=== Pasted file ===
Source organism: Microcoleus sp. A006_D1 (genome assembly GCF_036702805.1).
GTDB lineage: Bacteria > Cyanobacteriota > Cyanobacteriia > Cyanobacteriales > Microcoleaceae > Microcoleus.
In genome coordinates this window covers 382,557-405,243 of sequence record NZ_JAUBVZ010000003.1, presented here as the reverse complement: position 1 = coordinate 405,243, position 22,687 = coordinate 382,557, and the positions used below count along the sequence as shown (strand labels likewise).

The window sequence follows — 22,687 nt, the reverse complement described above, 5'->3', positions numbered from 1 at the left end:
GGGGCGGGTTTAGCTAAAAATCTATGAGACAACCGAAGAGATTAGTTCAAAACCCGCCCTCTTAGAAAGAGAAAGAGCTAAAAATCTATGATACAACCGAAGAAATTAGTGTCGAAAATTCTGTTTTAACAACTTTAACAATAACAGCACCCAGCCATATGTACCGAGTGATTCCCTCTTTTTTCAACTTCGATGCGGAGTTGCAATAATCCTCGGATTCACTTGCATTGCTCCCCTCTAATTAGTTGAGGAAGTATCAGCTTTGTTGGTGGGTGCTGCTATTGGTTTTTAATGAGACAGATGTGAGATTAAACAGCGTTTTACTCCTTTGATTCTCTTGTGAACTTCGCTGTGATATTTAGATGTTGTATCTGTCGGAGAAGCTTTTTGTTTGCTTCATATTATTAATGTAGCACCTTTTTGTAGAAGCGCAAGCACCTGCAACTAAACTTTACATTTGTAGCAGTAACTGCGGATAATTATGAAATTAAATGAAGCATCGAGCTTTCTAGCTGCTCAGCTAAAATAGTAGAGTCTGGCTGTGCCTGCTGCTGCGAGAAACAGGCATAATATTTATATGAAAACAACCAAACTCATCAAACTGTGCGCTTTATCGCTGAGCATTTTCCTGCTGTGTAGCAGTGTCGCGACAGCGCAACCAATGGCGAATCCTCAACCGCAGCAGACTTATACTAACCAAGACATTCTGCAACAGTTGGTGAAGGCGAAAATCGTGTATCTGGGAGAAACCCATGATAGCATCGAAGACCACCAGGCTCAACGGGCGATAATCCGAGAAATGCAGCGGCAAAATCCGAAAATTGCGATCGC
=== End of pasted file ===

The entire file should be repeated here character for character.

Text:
Source organism: Microcoleus sp. A006_D1 (genome assembly GCF_036702805.1).
GTDB lineage: Bacteria > Cyanobacteriota > Cyanobacteriia > Cyanobacteriales > Microcoleaceae > Microcoleus.
In genome coordinates this window covers 382,557-405,243 of sequence record NZ_JAUBVZ010000003.1, presented here as the reverse complement: position 1 = coordinate 405,243, position 22,687 = coordinate 382,557, and the positions used below count along the sequence as shown (strand labels likewise).

The window sequence follows — 22,687 nt, the reverse complement described above, 5'->3', positions numbered from 1 at the left end:
GGGGCGGGTTTAGCTAAAAATCTATGAGACAACCGAAGAGATTAGTTCAAAACCCGCCCTCTTAGAAAGAGAAAGAGCTAAAAATCTATGATACAACCGAAGAAATTAGTGTCGAAAATTCTGTTTTAACAACTTTAACAATAACAGCACCCAGCCATATGTACCGAGTGATTCCCTCTTTTTTCAACTTCGATGCGGAGTTGCAATAATCCTCGGATTCACTTGCATTGCTCCCCTCTAATTAGTTGAGGAAGTATCAGCTTTGTTGGTGGGTGCTGCTATTGGTTTTTAATGAGACAGATGTGAGATTAAACAGCGTTTTACTCCTTTGATTCTCTTGTGAACTTCGCTGTGATATTTAGATGTTGTATCTGTCGGAGAAGCTTTTTGTTTGCTTCATATTATTAATGTAGCACCTTTTTGTAGAAGCGCAAGCACCTGCAACTAAACTTTACATTTGTAGCAGTAACTGCGGATAATTATGAAATTAAATGAAGCATCGAGCTTTCTAGCTGCTCAGCTAAAATAGTAGAGTCTGGCTGTGCCTGCTGCTGCGAGAAACAGGCATAATATTTATATGAAAACAACCAAACTCATCAAACTGTGCGCTTTATCGCTGAGCATTTTCCTGCTGTGTAGCAGTGTCGCGACAGCGCAACCAATGGCGAATCCTCAACCGCAGCAGACTTATACTAACCAAGACATTCTGCAACAGTTGGTGAAGGCGAAAATCGTGTATCTGGGAGAAACCCATGATAGCATCGAAGACCACCAGGCTCAACGGGCGATAATCCGAGAAATGCAGCGGCAAAATCCGAAAATTGCGATCGC